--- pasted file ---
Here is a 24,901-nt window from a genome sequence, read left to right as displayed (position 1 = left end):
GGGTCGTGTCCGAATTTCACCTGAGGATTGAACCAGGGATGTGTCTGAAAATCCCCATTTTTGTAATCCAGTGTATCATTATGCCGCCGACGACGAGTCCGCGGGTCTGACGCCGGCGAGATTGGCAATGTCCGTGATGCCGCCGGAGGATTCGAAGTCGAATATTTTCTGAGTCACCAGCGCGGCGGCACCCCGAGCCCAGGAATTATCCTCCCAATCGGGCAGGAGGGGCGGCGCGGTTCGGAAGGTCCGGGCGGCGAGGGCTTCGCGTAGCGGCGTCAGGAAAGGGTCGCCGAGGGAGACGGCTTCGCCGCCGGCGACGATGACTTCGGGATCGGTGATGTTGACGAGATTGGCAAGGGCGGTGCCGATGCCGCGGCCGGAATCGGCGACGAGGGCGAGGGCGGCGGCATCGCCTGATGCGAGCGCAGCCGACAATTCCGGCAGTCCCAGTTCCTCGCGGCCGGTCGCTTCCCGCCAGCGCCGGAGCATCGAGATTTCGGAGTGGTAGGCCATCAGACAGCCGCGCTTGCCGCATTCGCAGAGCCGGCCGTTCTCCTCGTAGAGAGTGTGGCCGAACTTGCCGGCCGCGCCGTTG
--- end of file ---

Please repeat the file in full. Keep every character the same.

Here is a 24,901-nt window from a genome sequence, read left to right as displayed (position 1 = left end):
GGGTCGTGTCCGAATTTCACCTGAGGATTGAACCAGGGATGTGTCTGAAAATCCCCATTTTTGTAATCCAGTGTATCATTATGCCGCCGACGACGAGTCCGCGGGTCTGACGCCGGCGAGATTGGCAATGTCCGTGATGCCGCCGGAGGATTCGAAGTCGAATATTTTCTGAGTCACCAGCGCGGCGGCACCCCGAGCCCAGGAATTATCCTCCCAATCGGGCAGGAGGGGCGGCGCGGTTCGGAAGGTCCGGGCGGCGAGGGCTTCGCGTAGCGGCGTCAGGAAAGGGTCGCCGAGGGAGACGGCTTCGCCGCCGGCGACGATGACTTCGGGATCGGTGATGTTGACGAGATTGGCAAGGGCGGTGCCGATGCCGCGGCCGGAATCGGCGACGAGGGCGAGGGCGGCGGCATCGCCTGATGCGAGCGCAGCCGACAATTCCGGCAGTCCCAGTTCCTCGCGGCCGGTCGCTTCCCGCCAGCGCCGGAGCATCGAGATTTCGGAGTGGTAGGCCATCAGACAGCCGCGCTTGCCGCATTCGCAGAGCCGGCCGTTCTCCTCGTAGAGAGTGTGGCCGAACTTGCCGGCCGCGCCGTTG